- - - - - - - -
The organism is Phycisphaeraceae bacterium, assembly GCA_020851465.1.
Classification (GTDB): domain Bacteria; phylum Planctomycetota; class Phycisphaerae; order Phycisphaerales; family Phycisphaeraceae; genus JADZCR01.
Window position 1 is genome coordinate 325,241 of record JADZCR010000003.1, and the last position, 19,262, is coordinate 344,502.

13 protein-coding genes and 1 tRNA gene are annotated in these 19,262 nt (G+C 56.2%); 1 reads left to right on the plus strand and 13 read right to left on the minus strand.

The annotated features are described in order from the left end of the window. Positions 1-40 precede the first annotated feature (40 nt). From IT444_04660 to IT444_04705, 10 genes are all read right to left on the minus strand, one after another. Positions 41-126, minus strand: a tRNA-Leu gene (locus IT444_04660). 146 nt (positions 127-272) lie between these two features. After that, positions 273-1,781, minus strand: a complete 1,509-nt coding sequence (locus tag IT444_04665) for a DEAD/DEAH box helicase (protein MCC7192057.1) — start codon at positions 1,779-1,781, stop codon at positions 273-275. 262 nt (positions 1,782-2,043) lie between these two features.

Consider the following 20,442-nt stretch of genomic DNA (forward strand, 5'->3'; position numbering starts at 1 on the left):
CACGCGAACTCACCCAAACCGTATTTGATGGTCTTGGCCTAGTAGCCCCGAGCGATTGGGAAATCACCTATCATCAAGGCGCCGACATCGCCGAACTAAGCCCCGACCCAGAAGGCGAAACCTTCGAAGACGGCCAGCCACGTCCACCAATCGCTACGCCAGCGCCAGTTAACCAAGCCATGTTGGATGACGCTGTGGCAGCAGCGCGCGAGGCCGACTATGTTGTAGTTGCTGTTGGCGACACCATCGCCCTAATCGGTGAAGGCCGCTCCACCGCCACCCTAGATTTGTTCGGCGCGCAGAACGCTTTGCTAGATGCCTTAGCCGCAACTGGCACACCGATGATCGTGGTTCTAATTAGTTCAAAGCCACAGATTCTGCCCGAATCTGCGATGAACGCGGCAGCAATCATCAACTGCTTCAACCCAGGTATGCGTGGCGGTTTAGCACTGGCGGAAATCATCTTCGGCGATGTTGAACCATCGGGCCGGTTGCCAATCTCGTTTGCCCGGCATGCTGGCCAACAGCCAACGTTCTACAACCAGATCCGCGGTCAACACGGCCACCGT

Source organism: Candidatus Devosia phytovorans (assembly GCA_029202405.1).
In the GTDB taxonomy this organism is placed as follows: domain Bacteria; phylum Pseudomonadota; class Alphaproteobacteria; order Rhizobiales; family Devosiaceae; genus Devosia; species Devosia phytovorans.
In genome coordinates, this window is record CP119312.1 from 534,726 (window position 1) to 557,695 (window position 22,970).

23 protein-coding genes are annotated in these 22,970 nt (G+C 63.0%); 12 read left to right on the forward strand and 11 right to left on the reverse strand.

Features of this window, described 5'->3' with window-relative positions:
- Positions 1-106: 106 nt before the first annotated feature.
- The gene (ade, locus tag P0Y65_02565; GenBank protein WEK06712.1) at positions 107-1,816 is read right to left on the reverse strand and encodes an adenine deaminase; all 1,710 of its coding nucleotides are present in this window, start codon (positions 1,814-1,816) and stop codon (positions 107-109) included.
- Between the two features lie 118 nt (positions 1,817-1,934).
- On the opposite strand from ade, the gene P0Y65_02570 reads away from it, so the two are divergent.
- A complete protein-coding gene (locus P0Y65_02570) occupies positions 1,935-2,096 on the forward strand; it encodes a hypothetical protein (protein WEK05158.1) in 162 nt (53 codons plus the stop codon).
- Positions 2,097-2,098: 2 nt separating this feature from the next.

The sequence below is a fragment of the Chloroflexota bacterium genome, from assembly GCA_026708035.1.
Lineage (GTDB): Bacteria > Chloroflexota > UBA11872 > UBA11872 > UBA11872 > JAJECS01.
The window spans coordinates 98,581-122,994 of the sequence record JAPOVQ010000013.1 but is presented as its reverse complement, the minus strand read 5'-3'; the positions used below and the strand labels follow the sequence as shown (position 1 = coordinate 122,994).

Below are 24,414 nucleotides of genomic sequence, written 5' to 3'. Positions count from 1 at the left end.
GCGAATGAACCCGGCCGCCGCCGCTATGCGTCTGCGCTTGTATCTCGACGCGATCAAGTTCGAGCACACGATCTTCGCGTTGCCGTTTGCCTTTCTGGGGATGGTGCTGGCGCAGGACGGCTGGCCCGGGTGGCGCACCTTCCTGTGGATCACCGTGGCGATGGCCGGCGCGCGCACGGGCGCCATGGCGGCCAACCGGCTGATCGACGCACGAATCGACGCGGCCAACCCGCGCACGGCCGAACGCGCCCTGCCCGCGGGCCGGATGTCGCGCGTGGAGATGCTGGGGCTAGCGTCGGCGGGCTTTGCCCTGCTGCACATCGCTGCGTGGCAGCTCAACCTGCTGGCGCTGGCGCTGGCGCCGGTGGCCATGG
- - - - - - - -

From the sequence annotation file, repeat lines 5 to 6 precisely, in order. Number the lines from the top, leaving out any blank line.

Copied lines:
The annotated features are described in order from the left end of the window. Positions 1-40 precede the first annotated feature (40 nt). From IT444_04660 to IT444_04705, 10 genes are all read right to left on the minus strand, one after another. Positions 41-126, minus strand: a tRNA-Leu gene (locus IT444_04660). 146 nt (positions 127-272) lie between these two features. After that, positions 273-1,781, minus strand: a complete 1,509-nt coding sequence (locus tag IT444_04665) for a DEAD/DEAH box helicase (protein MCC7192057.1) — start codon at positions 1,779-1,781, stop codon at positions 273-275. 262 nt (positions 1,782-2,043) lie between these two features.

Consider the following 20,442-nt stretch of genomic DNA (forward strand, 5'->3'; position numbering starts at 1 on the left):